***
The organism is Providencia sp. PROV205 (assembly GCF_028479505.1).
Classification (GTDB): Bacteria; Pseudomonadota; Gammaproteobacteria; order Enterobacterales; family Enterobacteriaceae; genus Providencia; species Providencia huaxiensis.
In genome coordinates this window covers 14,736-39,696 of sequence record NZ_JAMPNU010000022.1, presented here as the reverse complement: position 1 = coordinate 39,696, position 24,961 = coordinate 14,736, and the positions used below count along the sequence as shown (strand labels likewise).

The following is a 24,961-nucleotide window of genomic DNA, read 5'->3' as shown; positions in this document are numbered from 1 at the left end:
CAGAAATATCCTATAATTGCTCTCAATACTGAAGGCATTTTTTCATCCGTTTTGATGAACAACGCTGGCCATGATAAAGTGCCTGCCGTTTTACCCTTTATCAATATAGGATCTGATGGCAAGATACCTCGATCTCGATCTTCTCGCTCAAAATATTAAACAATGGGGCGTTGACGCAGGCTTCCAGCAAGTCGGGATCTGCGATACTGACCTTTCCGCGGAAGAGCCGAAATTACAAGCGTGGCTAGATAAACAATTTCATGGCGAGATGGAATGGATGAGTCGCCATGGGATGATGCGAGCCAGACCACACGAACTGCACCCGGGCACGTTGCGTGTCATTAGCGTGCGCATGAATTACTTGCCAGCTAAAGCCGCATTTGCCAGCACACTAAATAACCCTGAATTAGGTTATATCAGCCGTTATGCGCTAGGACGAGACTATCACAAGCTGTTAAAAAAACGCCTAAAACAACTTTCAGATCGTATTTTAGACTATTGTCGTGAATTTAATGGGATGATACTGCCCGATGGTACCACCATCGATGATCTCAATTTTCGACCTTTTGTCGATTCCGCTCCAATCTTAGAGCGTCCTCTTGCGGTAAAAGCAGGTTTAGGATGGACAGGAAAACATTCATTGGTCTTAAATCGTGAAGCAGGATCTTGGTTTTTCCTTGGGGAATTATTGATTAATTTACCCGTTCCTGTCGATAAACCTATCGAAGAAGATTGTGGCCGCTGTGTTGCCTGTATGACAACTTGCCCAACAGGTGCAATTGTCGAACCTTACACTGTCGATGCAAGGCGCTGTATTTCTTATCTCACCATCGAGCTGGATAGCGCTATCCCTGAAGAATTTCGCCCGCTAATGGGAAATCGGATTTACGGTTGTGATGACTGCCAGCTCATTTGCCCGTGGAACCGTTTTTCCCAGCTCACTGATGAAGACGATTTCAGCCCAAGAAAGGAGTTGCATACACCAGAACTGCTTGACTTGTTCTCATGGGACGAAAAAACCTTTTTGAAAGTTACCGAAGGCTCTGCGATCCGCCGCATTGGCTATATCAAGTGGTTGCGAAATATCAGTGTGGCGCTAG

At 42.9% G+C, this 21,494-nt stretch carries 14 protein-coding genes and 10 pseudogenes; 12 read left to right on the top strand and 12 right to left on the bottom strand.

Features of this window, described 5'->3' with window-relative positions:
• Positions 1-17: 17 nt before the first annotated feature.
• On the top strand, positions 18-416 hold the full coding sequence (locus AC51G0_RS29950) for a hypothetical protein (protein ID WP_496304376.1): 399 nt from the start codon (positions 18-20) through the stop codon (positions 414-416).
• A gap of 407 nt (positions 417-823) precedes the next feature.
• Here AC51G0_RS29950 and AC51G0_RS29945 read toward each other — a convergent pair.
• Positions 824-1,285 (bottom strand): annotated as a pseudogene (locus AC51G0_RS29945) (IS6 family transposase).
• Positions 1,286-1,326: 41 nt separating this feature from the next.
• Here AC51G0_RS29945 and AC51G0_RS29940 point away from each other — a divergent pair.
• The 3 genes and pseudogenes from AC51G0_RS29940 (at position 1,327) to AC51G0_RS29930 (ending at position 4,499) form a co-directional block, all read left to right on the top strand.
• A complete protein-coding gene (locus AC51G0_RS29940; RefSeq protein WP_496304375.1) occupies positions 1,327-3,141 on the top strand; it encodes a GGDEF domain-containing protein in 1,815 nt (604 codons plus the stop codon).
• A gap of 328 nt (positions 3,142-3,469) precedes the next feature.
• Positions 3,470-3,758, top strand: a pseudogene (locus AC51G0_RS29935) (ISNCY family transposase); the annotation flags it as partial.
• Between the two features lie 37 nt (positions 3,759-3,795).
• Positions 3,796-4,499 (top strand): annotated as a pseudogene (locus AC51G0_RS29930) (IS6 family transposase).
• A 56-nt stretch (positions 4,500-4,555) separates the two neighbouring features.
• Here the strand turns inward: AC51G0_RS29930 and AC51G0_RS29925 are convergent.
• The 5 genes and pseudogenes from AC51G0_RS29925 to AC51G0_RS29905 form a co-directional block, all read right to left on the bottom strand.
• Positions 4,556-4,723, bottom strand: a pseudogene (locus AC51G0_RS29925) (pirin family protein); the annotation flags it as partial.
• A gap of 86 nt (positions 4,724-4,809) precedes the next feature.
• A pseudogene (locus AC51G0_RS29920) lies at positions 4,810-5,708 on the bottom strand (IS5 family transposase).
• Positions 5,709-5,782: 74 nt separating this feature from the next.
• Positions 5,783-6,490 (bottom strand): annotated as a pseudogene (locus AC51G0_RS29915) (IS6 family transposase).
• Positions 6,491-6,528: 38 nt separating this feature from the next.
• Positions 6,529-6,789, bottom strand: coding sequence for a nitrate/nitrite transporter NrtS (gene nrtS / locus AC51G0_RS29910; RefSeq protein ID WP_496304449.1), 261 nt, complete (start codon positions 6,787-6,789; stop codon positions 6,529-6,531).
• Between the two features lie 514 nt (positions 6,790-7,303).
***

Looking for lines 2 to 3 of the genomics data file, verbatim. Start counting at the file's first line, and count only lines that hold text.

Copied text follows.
Classification (GTDB): Bacteria; Pseudomonadota; Gammaproteobacteria; order Enterobacterales; family Enterobacteriaceae; genus Providencia; species Providencia huaxiensis.
In genome coordinates this window covers 14,736-39,696 of sequence record NZ_JAMPNU010000022.1, presented here as the reverse complement: position 1 = coordinate 39,696, position 24,961 = coordinate 14,736, and the positions used below count along the sequence as shown (strand labels likewise).